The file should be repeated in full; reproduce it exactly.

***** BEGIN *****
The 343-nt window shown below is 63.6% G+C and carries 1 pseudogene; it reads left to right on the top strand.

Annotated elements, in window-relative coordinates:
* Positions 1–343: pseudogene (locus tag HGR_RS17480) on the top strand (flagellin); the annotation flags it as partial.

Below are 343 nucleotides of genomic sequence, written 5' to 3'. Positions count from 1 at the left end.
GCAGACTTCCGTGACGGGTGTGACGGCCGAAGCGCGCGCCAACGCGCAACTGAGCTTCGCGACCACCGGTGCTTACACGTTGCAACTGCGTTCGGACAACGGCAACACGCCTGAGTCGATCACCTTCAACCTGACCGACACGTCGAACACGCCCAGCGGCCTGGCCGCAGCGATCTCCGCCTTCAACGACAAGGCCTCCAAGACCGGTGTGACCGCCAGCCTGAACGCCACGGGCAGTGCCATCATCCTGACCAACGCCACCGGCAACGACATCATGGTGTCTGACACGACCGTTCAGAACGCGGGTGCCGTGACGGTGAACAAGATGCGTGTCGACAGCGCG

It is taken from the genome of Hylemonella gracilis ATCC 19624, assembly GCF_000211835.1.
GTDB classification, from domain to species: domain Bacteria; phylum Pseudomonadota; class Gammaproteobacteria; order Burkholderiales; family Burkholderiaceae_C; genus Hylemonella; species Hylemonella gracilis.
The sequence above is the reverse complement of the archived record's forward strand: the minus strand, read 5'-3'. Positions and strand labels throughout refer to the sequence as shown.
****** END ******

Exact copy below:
The 343-nt window shown below is 63.6% G+C and carries 1 pseudogene; it reads left to right on the top strand.

Annotated elements, in window-relative coordinates:
* Positions 1–343: pseudogene (locus tag HGR_RS17480) on the top strand (flagellin); the annotation flags it as partial.

Below are 343 nucleotides of genomic sequence, written 5' to 3'. Positions count from 1 at the left end.
GCAGACTTCCGTGACGGGTGTGACGGCCGAAGCGCGCGCCAACGCGCAACTGAGCTTCGCGACCACCGGTGCTTACACGTTGCAACTGCGTTCGGACAACGGCAACACGCCTGAGTCGATCACCTTCAACCTGACCGACACGTCGAACACGCCCAGCGGCCTGGCCGCAGCGATCTCCGCCTTCAACGACAAGGCCTCCAAGACCGGTGTGACCGCCAGCCTGAACGCCACGGGCAGTGCCATCATCCTGACCAACGCCACCGGCAACGACATCATGGTGTCTGACACGACCGTTCAGAACGCGGGTGCCGTGACGGTGAACAAGATGCGTGTCGACAGCGCG

It is taken from the genome of Hylemonella gracilis ATCC 19624, assembly GCF_000211835.1.
GTDB classification, from domain to species: domain Bacteria; phylum Pseudomonadota; class Gammaproteobacteria; order Burkholderiales; family Burkholderiaceae_C; genus Hylemonella; species Hylemonella gracilis.
The sequence above is the reverse complement of the archived record's forward strand: the minus strand, read 5'-3'. Positions and strand labels throughout refer to the sequence as shown.